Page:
The Human Instinct to Stretch – Release Your Inner Cat

Each of us has a built-in solution to the impact of technology on our body (think of the software built into a computer). All of us have a built-in instinct to stretch. Your body wants to correct and improve its posture all the time because it wants to be efficient, just like a computer. Being efficient is the basis by which the body operates because it will use less energy that way.

If I were a fly on the wall in your life and watched you all day long, you are constantly exhibiting certain gestures. Not just out of nervousness or being self-conscious, but rather because your body is trying to correct the stiffness it is working against and return itself to proper posture. Your body will do it for you. Really, that is NO exaggeration. Each of us has a unique manner in which we constantly jerk, hitch, twitch, or otherwise move parts of our body about. We do this as an unconscious effort to straighten out our body. What you can do is take that intuitive, innate attempt at self alignment or self adjusting, that natural course-correction, and make it a conscious act. It is a beautiful thing.

Random movements are what activate the instinct to stretch, precisely what we don’t get as a result of technology. We first do this by learning how to shake our body. Shaking your body means exactly that, you learn to shake your body. Just like your pet stretches when it wakes up or gets out of the water, or your child when it was an infant would stretch and loosen up in the crib before moving about. Pets and small children do it automatically. As adults, life speeds up and takes over, and for any number of reasons, we fall out of the habit, the instinct becomes dormant.

The best way to do that is shaking your body, and it only takes a minute.

Shaking is a full body vibrational movement designed to shake off tension and stress like a swimmer shakes off water when exiting a pool. In a standing position, with both feet staying on the floor, first shake your legs back and forth independently, using quick and almost jerky movements. Add your hips, arms and shoulders, and then your head. Now you’re shaking all over. Pretend you’re shivering in the cold and exaggerate it. Shake your arms every which way – up, down, sideways and around. Shake out your hands really well. This is especially good when using the computer for long periods. Let your body take over. It will!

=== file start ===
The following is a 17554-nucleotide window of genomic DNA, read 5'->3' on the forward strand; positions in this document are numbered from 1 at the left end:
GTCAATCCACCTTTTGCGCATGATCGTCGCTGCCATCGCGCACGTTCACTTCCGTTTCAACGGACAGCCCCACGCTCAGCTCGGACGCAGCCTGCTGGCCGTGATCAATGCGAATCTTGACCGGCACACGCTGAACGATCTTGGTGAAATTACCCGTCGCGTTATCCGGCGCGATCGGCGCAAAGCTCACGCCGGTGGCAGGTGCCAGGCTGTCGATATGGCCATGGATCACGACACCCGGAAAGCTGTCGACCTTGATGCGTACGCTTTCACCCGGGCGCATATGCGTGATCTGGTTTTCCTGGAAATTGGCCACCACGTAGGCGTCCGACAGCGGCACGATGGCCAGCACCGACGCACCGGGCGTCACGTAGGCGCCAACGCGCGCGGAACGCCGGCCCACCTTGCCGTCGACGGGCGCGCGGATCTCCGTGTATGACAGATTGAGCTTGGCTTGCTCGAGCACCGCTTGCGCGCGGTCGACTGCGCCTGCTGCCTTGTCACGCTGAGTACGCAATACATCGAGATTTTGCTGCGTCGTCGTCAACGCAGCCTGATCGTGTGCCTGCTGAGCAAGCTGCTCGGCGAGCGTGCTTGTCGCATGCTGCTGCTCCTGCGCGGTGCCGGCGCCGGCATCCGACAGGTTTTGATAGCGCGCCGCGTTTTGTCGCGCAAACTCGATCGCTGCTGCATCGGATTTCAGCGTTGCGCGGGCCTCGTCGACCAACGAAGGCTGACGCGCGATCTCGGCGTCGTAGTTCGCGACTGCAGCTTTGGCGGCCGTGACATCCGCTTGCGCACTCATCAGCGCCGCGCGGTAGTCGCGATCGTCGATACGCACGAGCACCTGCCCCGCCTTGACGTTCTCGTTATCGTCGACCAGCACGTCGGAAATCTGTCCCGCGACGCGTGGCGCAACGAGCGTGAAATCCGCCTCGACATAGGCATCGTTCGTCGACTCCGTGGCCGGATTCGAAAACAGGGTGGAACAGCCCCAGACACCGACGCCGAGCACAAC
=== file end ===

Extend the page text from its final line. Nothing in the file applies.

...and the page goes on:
Next, stand still and then bounce your knees together up and down quickly in short, jerky movements like you are trying to push through the floor. You should feel vibration and trembling throughout your body. It is like experiencing an earthquake, only you’re creating it.

For variety with your body in motion, lift and shake one leg at a time. Hold it away from your body – in front, to the side and behind in various positions. Use your hand to hold a chair or brace against a wall if it’s hard keeping your balance. This will greatly enhance your balance and coordination, keep you loose, and help you shake off the stress of life.

After you learn how to shake your body, your body will take over, and at that point you are making the movement your own. Every time, every day, you will make shaking your own as you need to, depending on the circumstances. So you will not shake exactly like I shake or anybody else. You will shake how you shake. After doing it a few days it will become second nature, unconscious, (the instinct alive and taking over again). You’ll find yourself doing it for a few moments or even a minute or two at various times throughout the day. This is your body’s natural way of keeping itself loose. At that point, you will have made it your own.

Creating associations is a good way to first learn things. For example, if a person is dehydrated, I suggest they get into the habit of drinking water after going to the bathroom. Then they have to go to the bathroom again. Then they will drink more water, and ultimately the dehydration issue lessens. We all have these little routines we do all day long, like waiting in line, or pumping gas, that provide the perfect time for a few moments of loosening up the body. When I’m standing in line at the grocery store, I simply lift one foot off the ground slightly and stand there. This works my balance and coordination while I’m standing in line waiting my turn. Those few moments count, and we’re all standing in line at one time or another anyway. It is just a matter of a few seconds here and a few seconds there; it’s all cumulative.

I call these “randomsizes,” not exercises. It’s simply movement, directed by your body, that you do right on the spot for a few moments, often while doing something else. It doesn’t matter how you are dressed, doesn’t matter what’s going on, and it only takes a few moments to do it. It’s exactly how compound interest accumulates your financial savings. You just do a little bit here a little bit there and it all keeps adding up.

If you forget to do it for a day or two, so what? You just pick it back up. Because you will forget, at times, in the beginning until it becomes automatic; because you’re busy and life takes over.



Source by Will Nelson